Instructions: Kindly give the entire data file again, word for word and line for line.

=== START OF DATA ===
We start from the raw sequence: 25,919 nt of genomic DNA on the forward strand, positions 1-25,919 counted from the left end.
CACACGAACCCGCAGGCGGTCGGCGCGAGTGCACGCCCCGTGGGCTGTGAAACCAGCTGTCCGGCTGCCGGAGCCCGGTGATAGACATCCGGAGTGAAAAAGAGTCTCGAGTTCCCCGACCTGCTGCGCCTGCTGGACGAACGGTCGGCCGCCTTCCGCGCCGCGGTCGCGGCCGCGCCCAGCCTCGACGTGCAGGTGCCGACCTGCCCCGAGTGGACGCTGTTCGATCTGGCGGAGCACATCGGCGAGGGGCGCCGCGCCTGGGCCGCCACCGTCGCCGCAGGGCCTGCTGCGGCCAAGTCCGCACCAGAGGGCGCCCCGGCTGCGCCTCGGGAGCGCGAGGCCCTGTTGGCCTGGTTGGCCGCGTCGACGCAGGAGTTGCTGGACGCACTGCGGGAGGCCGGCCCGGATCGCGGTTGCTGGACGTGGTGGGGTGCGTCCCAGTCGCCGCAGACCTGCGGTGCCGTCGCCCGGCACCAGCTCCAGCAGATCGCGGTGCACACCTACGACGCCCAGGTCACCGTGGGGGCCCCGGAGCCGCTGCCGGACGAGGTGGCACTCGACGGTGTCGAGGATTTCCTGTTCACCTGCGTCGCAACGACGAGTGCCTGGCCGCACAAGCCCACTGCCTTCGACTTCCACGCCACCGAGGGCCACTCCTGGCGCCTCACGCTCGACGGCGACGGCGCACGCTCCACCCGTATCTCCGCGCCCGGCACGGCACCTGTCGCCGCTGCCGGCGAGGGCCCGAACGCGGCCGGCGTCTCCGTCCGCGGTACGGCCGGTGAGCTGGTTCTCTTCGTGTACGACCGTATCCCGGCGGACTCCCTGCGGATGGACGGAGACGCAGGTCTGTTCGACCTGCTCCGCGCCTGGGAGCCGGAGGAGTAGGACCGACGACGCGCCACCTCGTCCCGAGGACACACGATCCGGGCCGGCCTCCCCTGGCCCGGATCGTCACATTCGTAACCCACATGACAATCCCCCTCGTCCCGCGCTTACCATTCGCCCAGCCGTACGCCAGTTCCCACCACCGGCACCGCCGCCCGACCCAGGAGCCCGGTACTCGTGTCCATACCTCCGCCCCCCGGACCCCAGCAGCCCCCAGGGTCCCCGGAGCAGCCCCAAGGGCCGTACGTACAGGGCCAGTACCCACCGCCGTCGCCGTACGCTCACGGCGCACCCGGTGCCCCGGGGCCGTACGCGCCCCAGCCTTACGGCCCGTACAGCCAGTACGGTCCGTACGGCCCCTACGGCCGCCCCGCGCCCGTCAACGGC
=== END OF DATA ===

We start from the raw sequence: 25,919 nt of genomic DNA on the forward strand, positions 1-25,919 counted from the left end.
CACACGAACCCGCAGGCGGTCGGCGCGAGTGCACGCCCCGTGGGCTGTGAAACCAGCTGTCCGGCTGCCGGAGCCCGGTGATAGACATCCGGAGTGAAAAAGAGTCTCGAGTTCCCCGACCTGCTGCGCCTGCTGGACGAACGGTCGGCCGCCTTCCGCGCCGCGGTCGCGGCCGCGCCCAGCCTCGACGTGCAGGTGCCGACCTGCCCCGAGTGGACGCTGTTCGATCTGGCGGAGCACATCGGCGAGGGGCGCCGCGCCTGGGCCGCCACCGTCGCCGCAGGGCCTGCTGCGGCCAAGTCCGCACCAGAGGGCGCCCCGGCTGCGCCTCGGGAGCGCGAGGCCCTGTTGGCCTGGTTGGCCGCGTCGACGCAGGAGTTGCTGGACGCACTGCGGGAGGCCGGCCCGGATCGCGGTTGCTGGACGTGGTGGGGTGCGTCCCAGTCGCCGCAGACCTGCGGTGCCGTCGCCCGGCACCAGCTCCAGCAGATCGCGGTGCACACCTACGACGCCCAGGTCACCGTGGGGGCCCCGGAGCCGCTGCCGGACGAGGTGGCACTCGACGGTGTCGAGGATTTCCTGTTCACCTGCGTCGCAACGACGAGTGCCTGGCCGCACAAGCCCACTGCCTTCGACTTCCACGCCACCGAGGGCCACTCCTGGCGCCTCACGCTCGACGGCGACGGCGCACGCTCCACCCGTATCTCCGCGCCCGGCACGGCACCTGTCGCCGCTGCCGGCGAGGGCCCGAACGCGGCCGGCGTCTCCGTCCGCGGTACGGCCGGTGAGCTGGTTCTCTTCGTGTACGACCGTATCCCGGCGGACTCCCTGCGGATGGACGGAGACGCAGGTCTGTTCGACCTGCTCCGCGCCTGGGAGCCGGAGGAGTAGGACCGACGACGCGCCACCTCGTCCCGAGGACACACGATCCGGGCCGGCCTCCCCTGGCCCGGATCGTCACATTCGTAACCCACATGACAATCCCCCTCGTCCCGCGCTTACCATTCGCCCAGCCGTACGCCAGTTCCCACCACCGGCACCGCCGCCCGACCCAGGAGCCCGGTACTCGTGTCCATACCTCCGCCCCCCGGACCCCAGCAGCCCCCAGGGTCCCCGGAGCAGCCCCAAGGGCCGTACGTACAGGGCCAGTACCCACCGCCGTCGCCGTACGCTCACGGCGCACCCGGTGCCCCGGGGCCGTACGCGCCCCAGCCTTACGGCCCGTACAGCCAGTACGGTCCGTACGGCCCCTACGGCCGCCCCGCGCCCGTCAACGGC